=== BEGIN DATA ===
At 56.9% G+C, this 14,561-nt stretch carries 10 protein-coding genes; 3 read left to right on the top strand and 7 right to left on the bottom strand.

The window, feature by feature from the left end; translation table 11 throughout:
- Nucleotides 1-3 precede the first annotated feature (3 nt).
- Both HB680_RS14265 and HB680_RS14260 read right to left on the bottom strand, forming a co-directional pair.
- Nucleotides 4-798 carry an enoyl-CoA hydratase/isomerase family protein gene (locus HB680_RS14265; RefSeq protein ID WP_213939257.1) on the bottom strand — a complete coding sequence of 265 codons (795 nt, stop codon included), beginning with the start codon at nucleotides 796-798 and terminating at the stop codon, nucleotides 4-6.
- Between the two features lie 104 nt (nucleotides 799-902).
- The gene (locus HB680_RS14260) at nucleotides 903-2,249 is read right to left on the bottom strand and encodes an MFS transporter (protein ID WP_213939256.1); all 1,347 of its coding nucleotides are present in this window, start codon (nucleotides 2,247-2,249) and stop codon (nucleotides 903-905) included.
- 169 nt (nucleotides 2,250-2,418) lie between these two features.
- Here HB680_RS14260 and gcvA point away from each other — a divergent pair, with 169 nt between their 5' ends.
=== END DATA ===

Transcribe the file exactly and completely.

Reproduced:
At 56.9% G+C, this 14,561-nt stretch carries 10 protein-coding genes; 3 read left to right on the top strand and 7 right to left on the bottom strand.

The window, feature by feature from the left end; translation table 11 throughout:
- Nucleotides 1-3 precede the first annotated feature (3 nt).
- Both HB680_RS14265 and HB680_RS14260 read right to left on the bottom strand, forming a co-directional pair.
- Nucleotides 4-798 carry an enoyl-CoA hydratase/isomerase family protein gene (locus HB680_RS14265; RefSeq protein ID WP_213939257.1) on the bottom strand — a complete coding sequence of 265 codons (795 nt, stop codon included), beginning with the start codon at nucleotides 796-798 and terminating at the stop codon, nucleotides 4-6.
- Between the two features lie 104 nt (nucleotides 799-902).
- The gene (locus HB680_RS14260) at nucleotides 903-2,249 is read right to left on the bottom strand and encodes an MFS transporter (protein ID WP_213939256.1); all 1,347 of its coding nucleotides are present in this window, start codon (nucleotides 2,247-2,249) and stop codon (nucleotides 903-905) included.
- 169 nt (nucleotides 2,250-2,418) lie between these two features.
- Here HB680_RS14260 and gcvA point away from each other — a divergent pair, with 169 nt between their 5' ends.